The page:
Playdates For Children With Special Needs
Playdates For Children With Special Needs
Playdates are vital for all children to hone critical social skills on which future relationships will be built. But with special needs children, scheduling a playdate can feel a bit overwhelming. Special needs children tend to have a difficult time interacting with their peers. As a parent, you want to help your child build important social skills but you don’t want to put your child in a situation that might upset or interrupt the behavior of your children. It takes a great deal of patience and understanding to plan a successful special needs playdate.
The benefits of playdates include:
- Increase in Confidence
- Improved social decision making
- Learning Problem-solving
- Emotional Growth
- Improved social skills
Many parents of children who are typically developing and those with special needs set up playdates to encourage the building of critical skills and friendships. The most important lesson learned from playing with a variety of children is that every child is different and special! Throughout life, we meet and interact with people of all shapes, sizes, and abilities and learning from each other can truly enhance our life.
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HOW TO BEGIN?
It may be hard to believe, but the act of playing doesn’t come naturally to some kids. For example, children with autism often have difficulty with taking turns, speaking up, and interpreting nonverbal gestures. Practicing and explaining this to your child may help him to feel more comfortable. Together, discuss strategies that can be used to help facilitate play. What is a facial expression? Make different faces and ask your child to guess your emotion.
Identify mutual interests
Identify what the children have in common and build activities upon mutual interests. So, set up Legos and build Angry Birds or Chhota Bheem games. If the children like the same movie, set up puzzles, art, baking, or sensory play based on the movie. Siblings should not be a part of the playdate to allow for targeted friendship building between the two participants.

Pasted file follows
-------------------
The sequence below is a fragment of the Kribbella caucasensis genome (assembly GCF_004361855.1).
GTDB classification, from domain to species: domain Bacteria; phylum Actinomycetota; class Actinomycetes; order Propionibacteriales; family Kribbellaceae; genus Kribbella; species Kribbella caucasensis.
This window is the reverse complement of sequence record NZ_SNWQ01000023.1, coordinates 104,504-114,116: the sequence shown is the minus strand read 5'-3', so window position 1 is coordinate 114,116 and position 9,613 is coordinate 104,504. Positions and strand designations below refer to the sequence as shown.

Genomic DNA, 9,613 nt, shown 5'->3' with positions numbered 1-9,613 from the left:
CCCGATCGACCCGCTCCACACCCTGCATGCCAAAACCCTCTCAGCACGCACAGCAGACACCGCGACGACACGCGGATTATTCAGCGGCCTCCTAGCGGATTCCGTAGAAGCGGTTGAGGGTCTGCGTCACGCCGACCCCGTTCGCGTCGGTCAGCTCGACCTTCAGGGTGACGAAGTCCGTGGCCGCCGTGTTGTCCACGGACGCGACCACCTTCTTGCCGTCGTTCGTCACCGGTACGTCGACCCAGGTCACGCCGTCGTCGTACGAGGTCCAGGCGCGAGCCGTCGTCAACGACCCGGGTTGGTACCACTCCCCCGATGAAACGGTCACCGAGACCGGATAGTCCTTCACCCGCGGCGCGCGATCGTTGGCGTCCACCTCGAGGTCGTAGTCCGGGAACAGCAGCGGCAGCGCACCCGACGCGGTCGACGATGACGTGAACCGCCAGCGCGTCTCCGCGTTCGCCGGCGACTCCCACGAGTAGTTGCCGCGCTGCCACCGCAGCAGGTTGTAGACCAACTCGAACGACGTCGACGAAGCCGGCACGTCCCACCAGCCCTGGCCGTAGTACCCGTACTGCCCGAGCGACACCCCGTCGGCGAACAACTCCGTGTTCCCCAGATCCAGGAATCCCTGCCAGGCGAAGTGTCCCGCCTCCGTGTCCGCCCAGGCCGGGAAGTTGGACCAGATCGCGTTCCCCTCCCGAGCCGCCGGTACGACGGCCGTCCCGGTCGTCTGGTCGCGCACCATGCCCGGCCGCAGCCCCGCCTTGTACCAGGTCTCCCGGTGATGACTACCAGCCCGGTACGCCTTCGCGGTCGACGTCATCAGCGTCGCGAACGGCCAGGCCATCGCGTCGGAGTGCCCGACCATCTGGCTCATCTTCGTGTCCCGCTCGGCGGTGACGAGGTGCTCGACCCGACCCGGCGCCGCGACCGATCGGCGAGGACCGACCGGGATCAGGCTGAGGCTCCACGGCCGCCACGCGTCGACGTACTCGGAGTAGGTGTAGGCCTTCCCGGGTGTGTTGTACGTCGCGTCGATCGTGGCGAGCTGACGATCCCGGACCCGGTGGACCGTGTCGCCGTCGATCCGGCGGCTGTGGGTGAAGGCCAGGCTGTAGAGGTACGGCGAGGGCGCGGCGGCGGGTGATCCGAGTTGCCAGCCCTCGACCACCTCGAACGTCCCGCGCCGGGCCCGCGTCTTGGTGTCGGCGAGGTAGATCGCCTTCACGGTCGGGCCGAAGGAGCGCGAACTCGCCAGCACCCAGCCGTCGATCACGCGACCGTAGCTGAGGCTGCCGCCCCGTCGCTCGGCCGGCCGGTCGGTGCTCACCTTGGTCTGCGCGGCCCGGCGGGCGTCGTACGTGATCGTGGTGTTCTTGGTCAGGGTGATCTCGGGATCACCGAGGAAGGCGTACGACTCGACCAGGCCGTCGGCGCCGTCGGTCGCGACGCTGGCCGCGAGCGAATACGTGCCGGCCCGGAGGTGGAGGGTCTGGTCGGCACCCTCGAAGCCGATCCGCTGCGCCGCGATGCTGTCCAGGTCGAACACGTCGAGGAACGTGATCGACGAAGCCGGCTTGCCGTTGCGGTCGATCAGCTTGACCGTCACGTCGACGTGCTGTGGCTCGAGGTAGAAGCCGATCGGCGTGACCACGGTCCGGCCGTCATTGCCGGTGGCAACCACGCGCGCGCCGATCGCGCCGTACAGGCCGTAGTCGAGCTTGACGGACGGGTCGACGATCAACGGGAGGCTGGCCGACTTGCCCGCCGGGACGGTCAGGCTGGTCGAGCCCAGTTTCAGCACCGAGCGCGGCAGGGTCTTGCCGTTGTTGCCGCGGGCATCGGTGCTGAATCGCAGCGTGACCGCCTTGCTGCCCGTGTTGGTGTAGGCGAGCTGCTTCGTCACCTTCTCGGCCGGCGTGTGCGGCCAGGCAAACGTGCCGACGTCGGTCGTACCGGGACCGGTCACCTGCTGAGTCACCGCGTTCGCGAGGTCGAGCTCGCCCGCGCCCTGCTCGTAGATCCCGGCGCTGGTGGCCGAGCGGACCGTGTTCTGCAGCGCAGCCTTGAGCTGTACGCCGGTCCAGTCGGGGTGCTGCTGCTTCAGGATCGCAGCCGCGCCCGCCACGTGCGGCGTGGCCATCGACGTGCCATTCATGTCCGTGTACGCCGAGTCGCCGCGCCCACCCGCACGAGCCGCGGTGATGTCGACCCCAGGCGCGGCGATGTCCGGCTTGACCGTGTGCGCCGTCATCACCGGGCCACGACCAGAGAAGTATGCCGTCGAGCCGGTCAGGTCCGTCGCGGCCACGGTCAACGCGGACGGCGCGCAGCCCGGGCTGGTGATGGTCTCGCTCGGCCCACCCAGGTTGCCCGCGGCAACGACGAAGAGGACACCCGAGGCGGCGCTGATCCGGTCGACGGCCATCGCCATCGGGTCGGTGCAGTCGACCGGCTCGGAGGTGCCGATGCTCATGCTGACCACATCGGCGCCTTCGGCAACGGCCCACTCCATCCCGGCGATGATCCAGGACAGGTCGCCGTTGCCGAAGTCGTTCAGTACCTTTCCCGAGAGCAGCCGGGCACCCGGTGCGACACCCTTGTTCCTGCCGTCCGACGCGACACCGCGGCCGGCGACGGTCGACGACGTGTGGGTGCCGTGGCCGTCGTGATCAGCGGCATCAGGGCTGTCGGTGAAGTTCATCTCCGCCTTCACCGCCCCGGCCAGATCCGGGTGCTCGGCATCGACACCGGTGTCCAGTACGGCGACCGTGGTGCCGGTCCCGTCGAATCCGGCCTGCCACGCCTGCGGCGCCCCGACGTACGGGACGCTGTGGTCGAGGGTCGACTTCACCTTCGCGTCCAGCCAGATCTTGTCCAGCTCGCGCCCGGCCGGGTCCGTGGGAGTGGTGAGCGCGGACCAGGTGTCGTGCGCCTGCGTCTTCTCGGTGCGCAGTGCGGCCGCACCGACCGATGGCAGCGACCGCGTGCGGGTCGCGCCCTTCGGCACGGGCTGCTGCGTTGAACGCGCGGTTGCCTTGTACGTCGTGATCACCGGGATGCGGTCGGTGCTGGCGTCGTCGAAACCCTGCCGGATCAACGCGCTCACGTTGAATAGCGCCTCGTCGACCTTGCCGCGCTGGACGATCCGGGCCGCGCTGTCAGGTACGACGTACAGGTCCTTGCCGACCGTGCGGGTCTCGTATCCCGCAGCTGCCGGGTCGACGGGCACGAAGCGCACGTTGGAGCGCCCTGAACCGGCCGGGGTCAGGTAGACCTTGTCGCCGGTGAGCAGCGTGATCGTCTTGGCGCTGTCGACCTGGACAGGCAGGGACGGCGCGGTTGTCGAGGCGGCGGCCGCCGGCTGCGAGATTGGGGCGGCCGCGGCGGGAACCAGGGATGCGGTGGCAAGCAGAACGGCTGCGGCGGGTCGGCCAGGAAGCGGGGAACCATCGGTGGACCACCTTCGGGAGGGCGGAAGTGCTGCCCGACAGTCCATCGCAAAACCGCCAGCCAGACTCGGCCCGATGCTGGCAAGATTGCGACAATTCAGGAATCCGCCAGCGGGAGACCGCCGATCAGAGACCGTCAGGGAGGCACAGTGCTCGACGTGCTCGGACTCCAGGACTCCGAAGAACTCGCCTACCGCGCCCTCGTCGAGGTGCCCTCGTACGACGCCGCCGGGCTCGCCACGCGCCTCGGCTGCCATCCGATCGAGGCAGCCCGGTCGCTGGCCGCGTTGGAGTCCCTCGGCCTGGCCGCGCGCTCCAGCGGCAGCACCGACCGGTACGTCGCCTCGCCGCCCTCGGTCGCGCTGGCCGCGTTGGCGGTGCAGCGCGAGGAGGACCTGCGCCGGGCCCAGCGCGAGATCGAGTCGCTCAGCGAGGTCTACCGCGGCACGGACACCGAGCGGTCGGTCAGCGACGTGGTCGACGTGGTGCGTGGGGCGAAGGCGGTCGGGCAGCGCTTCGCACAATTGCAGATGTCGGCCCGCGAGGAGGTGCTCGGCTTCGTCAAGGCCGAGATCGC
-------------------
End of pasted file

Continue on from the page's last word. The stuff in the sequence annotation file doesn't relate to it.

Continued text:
Start with shorter playdates
Keep the first playtimes shorter until the children become more comfortable with each other. Consider having more short yet frequent play times with the same friend since relationships can take time to build. It’s important to end on a good note. So, if the children are in any type of conflict, help to facilitate a peaceful ending.
Consider food allergies and sensitivities
When planning a snack contact the other child’s parent to determine which foods are safe for both children. It can be very meaningful for the other parent and is a critical step to avoiding potential life-threatening reactions to foods. Do not be offended if the children do not eat what is set out. The kids may just be too excited to eat!
Be mindful of any physical limitations
For example, many children with sensory issues do not prefer to get messy, dirty or wet but they can be super at doing other things such as building or creating. It’s always a sensitive topic to talk about someone’s weaknesses, instead ask the parent what their kid is comfortable doing.
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Supervise and support throughout the playdate
Since children of all abilities have different personalities, issues are bound to arise. Consider ways to resolve conflicts such as asking both kids to take five deep breaths or closing their eyes and counting to ten. Make sure to ask the other parent which strategies are used when their child becomes stressed or upset.
Nothing is perfect
Do not put unnecessary pressure on yourself. Both typically developing kids and children with special needs are learning while practicing play and social skills. When learning a skill we all make mistakes. Our children benefit from every social interaction opportunity. Give yourself a pat on the back and enjoy watching new friendships bloom and develop.
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